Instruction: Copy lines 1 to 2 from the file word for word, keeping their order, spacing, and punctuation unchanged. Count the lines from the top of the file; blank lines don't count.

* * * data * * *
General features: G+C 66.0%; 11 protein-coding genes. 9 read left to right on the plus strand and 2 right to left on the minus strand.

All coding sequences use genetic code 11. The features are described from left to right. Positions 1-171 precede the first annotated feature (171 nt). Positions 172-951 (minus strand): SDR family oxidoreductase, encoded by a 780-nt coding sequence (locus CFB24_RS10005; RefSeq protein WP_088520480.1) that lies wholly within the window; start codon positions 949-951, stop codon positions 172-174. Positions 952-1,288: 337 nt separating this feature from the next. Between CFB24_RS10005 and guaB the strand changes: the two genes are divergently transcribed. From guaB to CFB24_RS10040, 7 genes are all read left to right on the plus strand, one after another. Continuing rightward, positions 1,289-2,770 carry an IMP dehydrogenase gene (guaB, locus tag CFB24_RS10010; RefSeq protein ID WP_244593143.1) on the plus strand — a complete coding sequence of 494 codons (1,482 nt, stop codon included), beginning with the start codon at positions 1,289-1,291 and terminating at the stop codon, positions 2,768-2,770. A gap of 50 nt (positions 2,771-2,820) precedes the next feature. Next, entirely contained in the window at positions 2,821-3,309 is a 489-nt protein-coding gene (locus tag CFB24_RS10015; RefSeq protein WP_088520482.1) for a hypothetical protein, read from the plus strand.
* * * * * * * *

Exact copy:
General features: G+C 66.0%; 11 protein-coding genes. 9 read left to right on the plus strand and 2 right to left on the minus strand.

All coding sequences use genetic code 11. The features are described from left to right. Positions 1-171 precede the first annotated feature (171 nt). Positions 172-951 (minus strand): SDR family oxidoreductase, encoded by a 780-nt coding sequence (locus CFB24_RS10005; RefSeq protein WP_088520480.1) that lies wholly within the window; start codon positions 949-951, stop codon positions 172-174. Positions 952-1,288: 337 nt separating this feature from the next. Between CFB24_RS10005 and guaB the strand changes: the two genes are divergently transcribed. From guaB to CFB24_RS10040, 7 genes are all read left to right on the plus strand, one after another. Continuing rightward, positions 1,289-2,770 carry an IMP dehydrogenase gene (guaB, locus tag CFB24_RS10010; RefSeq protein ID WP_244593143.1) on the plus strand — a complete coding sequence of 494 codons (1,482 nt, stop codon included), beginning with the start codon at positions 1,289-1,291 and terminating at the stop codon, positions 2,768-2,770. A gap of 50 nt (positions 2,771-2,820) precedes the next feature. Next, entirely contained in the window at positions 2,821-3,309 is a 489-nt protein-coding gene (locus tag CFB24_RS10015; RefSeq protein WP_088520482.1) for a hypothetical protein, read from the plus strand.